Cardiac muscles cells are considered difficult to regrow and the differentiation process is costly. To address this problem, a research team from the Faculty of Health Sciences (FHS), University of Macau (UM), invented two new methods to generate heart cells in vitro with high consistency and quality, without using expensive and complicated supplements. This is a key step toward the generation of heart cells for cell therapy and drug screening. The study has been published in the renowned journal Cell Reports.
Titled ‘Endogenous Insulin-like Growth Factor (IGF) Signaling Directs Heterogeneous Mesoderm Differentiation in Human Embryonic Stem Cells’, the study was conducted by a team led by Associate Professor Guokai CHEN from the FHS, along with his PhD students Yang YANG and Zhili REN. Chair Professor Wei GE, Assistant Professor Qi ZHAO, Senior Instructor Weiwei LIU, as well as researchers from Nanjing also participated in the project. IGF is well-known for its role in stem cell survival and bone growth, but its role in cell fate determination was not clear. Prof Chen’s team has found that the IGF signal influences the potential to generate different mesodermal and endodermal cell types from human embryonic stem cells (hESCs). During the early stages of hESC differentiation, IGF promotes liver and endothelial cell types, but prevents cardiac differentiation. The delicate balance of IGF signal is critical for various cell types to emerge simultaneously during embryogenesis. When the endogenous IGF pathway is suppressed, heart cells are induced from hESCs.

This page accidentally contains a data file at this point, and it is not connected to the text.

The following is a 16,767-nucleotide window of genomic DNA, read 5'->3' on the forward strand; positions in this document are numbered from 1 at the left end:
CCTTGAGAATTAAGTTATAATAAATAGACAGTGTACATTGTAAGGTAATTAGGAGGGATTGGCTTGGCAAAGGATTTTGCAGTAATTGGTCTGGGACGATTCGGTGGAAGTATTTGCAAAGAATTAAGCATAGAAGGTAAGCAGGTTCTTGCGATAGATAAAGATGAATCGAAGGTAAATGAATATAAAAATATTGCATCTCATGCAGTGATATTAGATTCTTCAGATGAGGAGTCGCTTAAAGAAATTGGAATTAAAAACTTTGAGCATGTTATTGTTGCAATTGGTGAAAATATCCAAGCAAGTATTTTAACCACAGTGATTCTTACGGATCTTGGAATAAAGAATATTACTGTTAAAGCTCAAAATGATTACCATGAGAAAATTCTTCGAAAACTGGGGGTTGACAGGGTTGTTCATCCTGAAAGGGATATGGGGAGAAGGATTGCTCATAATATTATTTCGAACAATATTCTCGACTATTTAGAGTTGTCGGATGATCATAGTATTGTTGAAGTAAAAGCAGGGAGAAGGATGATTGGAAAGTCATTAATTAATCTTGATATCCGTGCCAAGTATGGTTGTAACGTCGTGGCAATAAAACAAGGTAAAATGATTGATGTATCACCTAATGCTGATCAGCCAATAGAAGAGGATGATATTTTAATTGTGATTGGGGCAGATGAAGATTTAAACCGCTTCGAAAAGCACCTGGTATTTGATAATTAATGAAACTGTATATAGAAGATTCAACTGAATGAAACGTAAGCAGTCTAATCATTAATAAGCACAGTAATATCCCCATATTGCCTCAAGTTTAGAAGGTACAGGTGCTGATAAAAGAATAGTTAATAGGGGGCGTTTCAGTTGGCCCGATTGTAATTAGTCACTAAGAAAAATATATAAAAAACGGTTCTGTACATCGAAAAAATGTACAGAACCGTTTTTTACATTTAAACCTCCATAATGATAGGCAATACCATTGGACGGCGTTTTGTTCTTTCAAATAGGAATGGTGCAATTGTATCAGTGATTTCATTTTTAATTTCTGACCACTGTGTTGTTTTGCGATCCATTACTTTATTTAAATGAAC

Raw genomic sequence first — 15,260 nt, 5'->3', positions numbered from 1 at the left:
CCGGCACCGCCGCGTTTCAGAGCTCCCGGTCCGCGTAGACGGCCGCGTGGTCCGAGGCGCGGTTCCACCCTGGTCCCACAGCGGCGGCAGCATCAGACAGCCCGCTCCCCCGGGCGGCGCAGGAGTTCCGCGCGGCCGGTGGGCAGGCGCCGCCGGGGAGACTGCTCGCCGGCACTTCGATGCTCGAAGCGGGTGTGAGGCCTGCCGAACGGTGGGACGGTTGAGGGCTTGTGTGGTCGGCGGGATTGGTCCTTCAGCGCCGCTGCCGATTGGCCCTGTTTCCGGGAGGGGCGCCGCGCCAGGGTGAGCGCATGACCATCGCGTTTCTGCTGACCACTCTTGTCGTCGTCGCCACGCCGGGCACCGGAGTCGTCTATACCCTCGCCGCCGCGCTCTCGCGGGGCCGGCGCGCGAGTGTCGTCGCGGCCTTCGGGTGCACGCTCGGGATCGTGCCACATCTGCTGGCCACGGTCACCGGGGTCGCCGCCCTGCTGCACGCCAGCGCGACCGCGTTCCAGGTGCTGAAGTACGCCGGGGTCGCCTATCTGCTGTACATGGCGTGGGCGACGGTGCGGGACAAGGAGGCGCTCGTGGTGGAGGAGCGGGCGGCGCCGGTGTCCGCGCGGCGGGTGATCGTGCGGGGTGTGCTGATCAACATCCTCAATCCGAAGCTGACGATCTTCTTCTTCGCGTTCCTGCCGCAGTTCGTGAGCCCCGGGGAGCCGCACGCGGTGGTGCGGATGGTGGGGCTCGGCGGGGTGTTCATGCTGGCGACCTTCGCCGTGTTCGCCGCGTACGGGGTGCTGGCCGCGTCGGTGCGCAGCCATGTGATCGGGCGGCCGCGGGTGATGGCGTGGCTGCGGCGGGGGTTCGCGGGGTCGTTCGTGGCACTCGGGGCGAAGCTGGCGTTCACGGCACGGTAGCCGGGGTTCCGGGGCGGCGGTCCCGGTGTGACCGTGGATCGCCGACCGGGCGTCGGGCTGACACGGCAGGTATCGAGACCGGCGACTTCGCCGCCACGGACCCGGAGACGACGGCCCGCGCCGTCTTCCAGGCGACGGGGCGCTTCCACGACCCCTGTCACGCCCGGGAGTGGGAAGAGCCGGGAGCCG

At present, WNT inhibition is a common modulation used in vitro to generate heart cells. However, the regulation is much more complicated in vivo during embryogenesis. This study reveals an important regulatory mechanism in heart cell differentiation, which leads to the development of two new methods to produce heart cells, through IGF pathway inhibition and CK2 kinase inhibition.
The findings from this study provide alternative ways for the in vitro production of cardiomyocytes, improve our understanding of cell fate diversity in early embryogenesis, and allow researchers to guide cell fate specification towards target cell types based on the new knowledge. This project was jointly funded by UM and the Macao Science and Technology Development Fund. A patent application for the technology has been filed. For more information, please visit
Cardiac muscle cells differentiated in vitro from human embryonic stem cells
The research team